Disciplinary rules and procedures are important in any workplace as they set out boundaries of acceptable conduct and satisfactory performance. It ensures that all employees who step over these boundaries are treated fairly.
However, where possible it is wise to deal with issues as and when they arise informally and use improvement letters or letters of concern to highlight issues with employees from the outset so that it is not a surprise if you do need to move to a formal disciplinary hearing as the employee has had every opportunity to deal with the issue beforehand.
The ACAS Code of Practice on Disciplinary and Grievance Procedures came into effect on 6 April 2009. An employer’s failure to follow the provisions of the Code may result in an award of Unfair Dismissal by an Employment Tribunal and in some cases an uplift of any such award of compensation to penalise the employer for not following a fair procedure.
It is important that employees know what standards of conduct and performance are expected of them. The Employment Contract should contain any disciplinary rules that are in place. There is no small employer exemption.
We advise a business to carrying out a disciplinary process without delay and to ensure you follow the Company Disciplinary Procedure, which should be modelled on the ACAS Code of Practice on Disciplinary and Grievance Procedures.
The key principles to take into account are:
- Make sure no action is taken until the matter has been properly investigated.
- Ensure employees are sufficiently informed of the concern against them and other relevant information in good time before a disciplinary meeting is held, so that they have the opportunity to prepare for the meeting.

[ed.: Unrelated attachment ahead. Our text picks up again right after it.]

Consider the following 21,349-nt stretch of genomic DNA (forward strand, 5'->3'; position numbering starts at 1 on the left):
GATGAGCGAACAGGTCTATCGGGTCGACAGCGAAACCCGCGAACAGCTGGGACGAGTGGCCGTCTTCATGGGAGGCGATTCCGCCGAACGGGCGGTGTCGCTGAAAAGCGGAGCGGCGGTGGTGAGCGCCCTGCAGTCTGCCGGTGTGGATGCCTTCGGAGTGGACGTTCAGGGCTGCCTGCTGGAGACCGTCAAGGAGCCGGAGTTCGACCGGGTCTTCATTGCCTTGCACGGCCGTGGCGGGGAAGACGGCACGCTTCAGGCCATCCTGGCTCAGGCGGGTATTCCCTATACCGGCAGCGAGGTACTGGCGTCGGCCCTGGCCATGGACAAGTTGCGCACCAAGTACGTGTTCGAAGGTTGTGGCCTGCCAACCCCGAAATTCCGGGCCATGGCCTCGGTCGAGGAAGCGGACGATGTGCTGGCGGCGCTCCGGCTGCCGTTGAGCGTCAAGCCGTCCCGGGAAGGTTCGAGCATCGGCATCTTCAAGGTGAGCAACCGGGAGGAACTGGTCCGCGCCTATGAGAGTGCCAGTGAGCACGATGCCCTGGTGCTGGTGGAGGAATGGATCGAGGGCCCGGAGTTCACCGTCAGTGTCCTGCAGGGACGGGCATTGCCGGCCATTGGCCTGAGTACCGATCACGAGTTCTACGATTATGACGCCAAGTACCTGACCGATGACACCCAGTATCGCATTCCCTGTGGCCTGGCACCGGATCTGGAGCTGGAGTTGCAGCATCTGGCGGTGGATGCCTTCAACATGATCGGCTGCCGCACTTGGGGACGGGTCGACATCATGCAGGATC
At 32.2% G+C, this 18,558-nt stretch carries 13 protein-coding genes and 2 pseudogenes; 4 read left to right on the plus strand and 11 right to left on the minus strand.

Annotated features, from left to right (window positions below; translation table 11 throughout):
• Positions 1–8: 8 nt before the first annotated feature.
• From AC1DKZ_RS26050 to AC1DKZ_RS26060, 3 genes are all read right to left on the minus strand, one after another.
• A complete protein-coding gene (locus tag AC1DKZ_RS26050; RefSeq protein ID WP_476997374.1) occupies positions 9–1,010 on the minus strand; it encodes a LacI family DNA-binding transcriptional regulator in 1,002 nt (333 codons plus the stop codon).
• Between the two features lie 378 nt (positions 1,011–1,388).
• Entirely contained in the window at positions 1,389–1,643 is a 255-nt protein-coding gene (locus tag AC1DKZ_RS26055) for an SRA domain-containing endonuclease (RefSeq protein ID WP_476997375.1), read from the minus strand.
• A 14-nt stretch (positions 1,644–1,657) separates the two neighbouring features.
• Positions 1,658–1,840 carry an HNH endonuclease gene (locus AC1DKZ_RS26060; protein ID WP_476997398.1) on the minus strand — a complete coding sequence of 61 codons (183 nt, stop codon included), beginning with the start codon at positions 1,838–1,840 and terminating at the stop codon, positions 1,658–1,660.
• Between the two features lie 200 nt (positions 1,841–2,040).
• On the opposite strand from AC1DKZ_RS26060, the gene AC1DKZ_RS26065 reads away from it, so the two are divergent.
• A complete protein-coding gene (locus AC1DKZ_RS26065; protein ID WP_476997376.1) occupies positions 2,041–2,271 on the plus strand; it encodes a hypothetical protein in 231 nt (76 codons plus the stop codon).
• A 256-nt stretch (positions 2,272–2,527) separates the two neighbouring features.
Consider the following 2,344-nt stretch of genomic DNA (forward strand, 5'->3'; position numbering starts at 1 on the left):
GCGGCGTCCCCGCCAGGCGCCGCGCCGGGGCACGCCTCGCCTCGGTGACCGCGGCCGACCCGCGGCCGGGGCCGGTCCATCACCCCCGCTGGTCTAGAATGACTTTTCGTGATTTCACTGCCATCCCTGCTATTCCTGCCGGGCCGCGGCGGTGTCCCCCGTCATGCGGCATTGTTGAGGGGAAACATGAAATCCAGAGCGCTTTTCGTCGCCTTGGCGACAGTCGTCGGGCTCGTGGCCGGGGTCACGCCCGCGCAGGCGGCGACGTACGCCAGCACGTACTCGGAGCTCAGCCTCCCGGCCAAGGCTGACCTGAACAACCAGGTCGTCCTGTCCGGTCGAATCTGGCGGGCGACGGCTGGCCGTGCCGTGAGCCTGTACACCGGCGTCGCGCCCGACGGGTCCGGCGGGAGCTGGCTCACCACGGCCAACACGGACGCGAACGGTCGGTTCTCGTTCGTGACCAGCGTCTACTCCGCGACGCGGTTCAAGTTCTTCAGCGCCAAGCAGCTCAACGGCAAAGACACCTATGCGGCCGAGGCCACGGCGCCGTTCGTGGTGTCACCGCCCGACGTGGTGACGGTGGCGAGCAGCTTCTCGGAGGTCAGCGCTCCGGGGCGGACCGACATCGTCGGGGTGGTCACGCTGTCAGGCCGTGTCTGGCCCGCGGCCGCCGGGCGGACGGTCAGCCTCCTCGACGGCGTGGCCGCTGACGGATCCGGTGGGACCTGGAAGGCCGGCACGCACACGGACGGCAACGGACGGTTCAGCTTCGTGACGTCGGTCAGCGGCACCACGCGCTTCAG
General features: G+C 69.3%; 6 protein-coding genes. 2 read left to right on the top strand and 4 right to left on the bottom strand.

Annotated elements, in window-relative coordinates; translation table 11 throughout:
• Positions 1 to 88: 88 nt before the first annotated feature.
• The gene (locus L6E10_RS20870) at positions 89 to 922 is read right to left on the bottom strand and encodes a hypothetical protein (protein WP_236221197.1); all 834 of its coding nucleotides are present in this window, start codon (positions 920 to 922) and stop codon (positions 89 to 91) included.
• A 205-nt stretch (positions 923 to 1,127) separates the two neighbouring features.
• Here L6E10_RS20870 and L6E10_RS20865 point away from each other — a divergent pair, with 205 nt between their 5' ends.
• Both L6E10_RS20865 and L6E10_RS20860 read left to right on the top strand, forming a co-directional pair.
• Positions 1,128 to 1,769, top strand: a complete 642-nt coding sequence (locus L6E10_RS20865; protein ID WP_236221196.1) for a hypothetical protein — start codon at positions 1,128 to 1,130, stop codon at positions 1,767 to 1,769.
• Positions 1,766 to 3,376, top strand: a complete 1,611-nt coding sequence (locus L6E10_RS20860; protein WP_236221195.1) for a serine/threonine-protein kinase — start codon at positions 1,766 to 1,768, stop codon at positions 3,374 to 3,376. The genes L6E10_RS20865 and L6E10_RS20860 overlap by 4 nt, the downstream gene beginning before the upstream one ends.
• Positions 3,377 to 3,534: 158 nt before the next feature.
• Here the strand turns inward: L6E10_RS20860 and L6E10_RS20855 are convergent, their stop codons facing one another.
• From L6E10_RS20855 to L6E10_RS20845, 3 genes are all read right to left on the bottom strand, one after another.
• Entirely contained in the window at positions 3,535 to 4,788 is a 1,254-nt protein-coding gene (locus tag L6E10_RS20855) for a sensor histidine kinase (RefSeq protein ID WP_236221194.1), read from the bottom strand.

- Hold a formal disciplinary meeting at which the complaint against them is explained by the employer, who should go through the evidence that has been gathered.
- Give the employee the opportunity to state their case, ask questions, present evidence and call relevant witnesses before any decision is reached.
- Explain to the employee the types of disciplinary action that might be taken and give relevant examples, particularly for what might be considered gross misconduct.
- Ensure all matters to be dealt with as quickly as possible.
- Except for gross misconduct, no employees should be dismissed for a first breach of discipline.
- Explain to the employee their right to be accompanied at disciplinary and appeal meetings by a fellow employee or trade union official.
- Set out in writing the outcome of the meeting and give employees an explanation for any disciplinary action taken against them.
- Provide a right of appeal and specify the procedure to be followed
Employers are advised to ensure their policies and procedures are up to date.
ActifHR is able to assist your business drafting a Disciplinary Procedure and guide you through the processes on a step by step basis to ensure it is carried out properly and reasonably.
For more information on other HR Policy support from ActifHR, click on another employment topic from the list on the left of this page.